Sunshine Week, the national initiative by journalists to assure that sunshine illuminates every crevasse in the halls of officialdom, runs March 10-16. During that week, newspapers traditionally run editorials and columns extolling the importance of open government as it relates to our freedoms as Americans.
You can't change the facts of an explosion. A large fertilizer factory operated next to homes, a middle school and a nursing home. The factory blew, and 14 people died. We can't change those facts, but it's up to us to decide what they mean.
President Obama's new "religious tolerance" consultant to the Pentagon, Mikey Weinstein, wants Christian military service members who openly talk about their faith in uniform to be charged with treason, which is a crime punishable by death according to military law.
President Obama receives reports that 20 children and 6 adults have been murdered at the Sandy Hook Elementary School and decides the country needs national standards for gun accessories to protect our children. Limit ammunition capacities for rifle magazines. Outlaw triggers and stocks on rifles that look like pistols. Push for legislation requiring all law-abiding citizens to go through background checks and have the information stored for future reference.
F. Scott Fitzgerald famously uttered, "There are no second acts in American lives," but bless his heart, the besotted scribe seems blissfully unaware of the loophole large enough to taxi a C-130 through that exists for American politicians. These people are as indomitable as a mule falling off a bridge. More oblivious than a blind tortoise humping a rock. Limber like a deboned eel.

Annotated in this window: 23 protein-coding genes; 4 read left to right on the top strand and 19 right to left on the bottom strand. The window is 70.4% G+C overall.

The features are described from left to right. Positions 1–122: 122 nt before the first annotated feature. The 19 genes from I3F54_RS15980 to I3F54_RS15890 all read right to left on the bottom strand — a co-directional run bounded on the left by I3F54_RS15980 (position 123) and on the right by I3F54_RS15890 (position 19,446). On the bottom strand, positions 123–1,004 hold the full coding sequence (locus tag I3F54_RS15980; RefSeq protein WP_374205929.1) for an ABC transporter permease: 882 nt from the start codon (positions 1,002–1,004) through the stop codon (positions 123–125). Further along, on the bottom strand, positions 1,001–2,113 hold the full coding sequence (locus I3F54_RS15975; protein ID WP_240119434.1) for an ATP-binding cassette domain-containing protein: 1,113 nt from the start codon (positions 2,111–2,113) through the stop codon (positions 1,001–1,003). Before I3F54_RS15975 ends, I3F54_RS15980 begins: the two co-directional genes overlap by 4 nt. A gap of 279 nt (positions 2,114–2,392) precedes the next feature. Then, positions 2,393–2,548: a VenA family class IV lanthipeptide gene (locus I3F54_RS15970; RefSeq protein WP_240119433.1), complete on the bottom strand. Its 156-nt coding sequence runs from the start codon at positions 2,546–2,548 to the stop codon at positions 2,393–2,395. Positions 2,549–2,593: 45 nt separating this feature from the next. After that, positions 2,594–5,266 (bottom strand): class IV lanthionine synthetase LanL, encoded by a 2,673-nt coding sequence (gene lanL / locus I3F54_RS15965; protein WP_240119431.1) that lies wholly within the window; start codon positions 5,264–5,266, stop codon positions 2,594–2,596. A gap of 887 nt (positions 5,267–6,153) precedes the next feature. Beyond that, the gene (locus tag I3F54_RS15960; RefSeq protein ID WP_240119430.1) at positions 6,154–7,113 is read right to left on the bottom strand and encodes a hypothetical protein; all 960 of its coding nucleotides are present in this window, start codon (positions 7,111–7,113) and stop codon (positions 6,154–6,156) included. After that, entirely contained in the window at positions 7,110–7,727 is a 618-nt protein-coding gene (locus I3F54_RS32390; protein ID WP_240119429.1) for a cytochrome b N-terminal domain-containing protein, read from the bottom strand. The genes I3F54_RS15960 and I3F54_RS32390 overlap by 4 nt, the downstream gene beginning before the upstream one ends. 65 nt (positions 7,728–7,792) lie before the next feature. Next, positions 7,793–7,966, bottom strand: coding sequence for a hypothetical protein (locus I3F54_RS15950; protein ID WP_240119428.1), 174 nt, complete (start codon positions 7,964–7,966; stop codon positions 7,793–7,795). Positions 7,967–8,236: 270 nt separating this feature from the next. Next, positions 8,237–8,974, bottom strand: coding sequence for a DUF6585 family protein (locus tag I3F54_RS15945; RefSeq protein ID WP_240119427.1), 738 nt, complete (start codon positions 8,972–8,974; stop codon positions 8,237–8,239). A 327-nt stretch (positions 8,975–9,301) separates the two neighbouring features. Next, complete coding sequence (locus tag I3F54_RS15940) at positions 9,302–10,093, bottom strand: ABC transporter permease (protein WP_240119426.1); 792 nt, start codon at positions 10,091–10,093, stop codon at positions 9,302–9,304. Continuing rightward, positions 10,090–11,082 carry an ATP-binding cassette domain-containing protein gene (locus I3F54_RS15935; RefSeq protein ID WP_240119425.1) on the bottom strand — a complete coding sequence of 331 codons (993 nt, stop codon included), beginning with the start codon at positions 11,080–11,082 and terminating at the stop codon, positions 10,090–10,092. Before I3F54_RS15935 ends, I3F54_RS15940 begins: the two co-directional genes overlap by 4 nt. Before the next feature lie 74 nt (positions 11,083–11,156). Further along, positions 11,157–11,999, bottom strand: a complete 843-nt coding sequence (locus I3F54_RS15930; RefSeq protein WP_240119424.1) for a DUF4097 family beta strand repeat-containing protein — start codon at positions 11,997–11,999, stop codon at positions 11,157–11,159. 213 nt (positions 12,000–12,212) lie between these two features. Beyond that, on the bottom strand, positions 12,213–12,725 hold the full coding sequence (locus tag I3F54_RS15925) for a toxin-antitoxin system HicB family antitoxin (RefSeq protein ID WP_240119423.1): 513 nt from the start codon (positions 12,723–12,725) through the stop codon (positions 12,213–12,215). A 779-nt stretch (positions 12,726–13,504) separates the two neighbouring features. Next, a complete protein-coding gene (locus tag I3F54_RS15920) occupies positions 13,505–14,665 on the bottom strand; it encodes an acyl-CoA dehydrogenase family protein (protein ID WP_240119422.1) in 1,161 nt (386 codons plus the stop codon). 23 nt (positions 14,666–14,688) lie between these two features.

The beautiful Ronald Reagan Presidential Library and Center for Public Affairs in Simi Valley, Calif., was the last place I expected to be reminded of the violence that paralyzed the city of Boston last week and turned it into a mini-Baghdad.
There are times when the words "never" and "always" are the only ones that work. In my case, "never" is becoming the word I must use to describe how I feel about certain candidates for high office. For example, I voted four times for a Bush and once for a McCain - something I will never do again.
When James French became the last person to be executed in 1966 under Oklahoma's death penalty law, he uttered these famous last words (no joke) that quickly belong to the ages: "Hey fellas," he shouted to reporters there to witness his electrocution. "How about this for a headline for tomorrow's paper? 'French Fries!'"
Riveted to our screens, we learned last week of the enormous value of social media and surveillance video when tragedy strikes. But -- and this second point is as significant as the first -- we were also reminded of the importance of established, well-funded, conventional media, without which the big picture would have had gaping holes.
Rick Perry's running for president again, which means we have to endure a bunch of talk about what he calls the "Texas Model." The rest of us call this the "Texas Miracle," or the economic special sauce of low taxes, low regulation, low spending, and tort reform that he says created boom times in Texas while the rest of the country struggled. Hire me, goes his logic, and I'll make sure someone hires you. Being president is good work if you can get it.
He gets under their skin like termites in a boathouse. Drives them crazier than Hillary Clinton and Yoko Ono dancing on a gay pride parade float. He's the itch you can't scratch. The thorn in the palm of their paw. The 3-inch scratch on their favorite Ted Nugent album. I'm talking about that hot new Catholic sensation, Pope Frankie.
Few papal encyclicals have been as anticipated as Laudato Si', and Pope Francis has not disappointed. The encyclical articulates a compelling moral vision intended to address the ecological crisis gripping our world.
Masters champion Jordan Spieth won the U.S. Open in a thrilling manner at Chambers Bay Golf Club. Afterwards he wished everyone a Happy Father's Day, which came off as a bit insensitive to people in Los Angeles. Father's Day is the most confusing day of the year for Kendall and Kylie Jenner.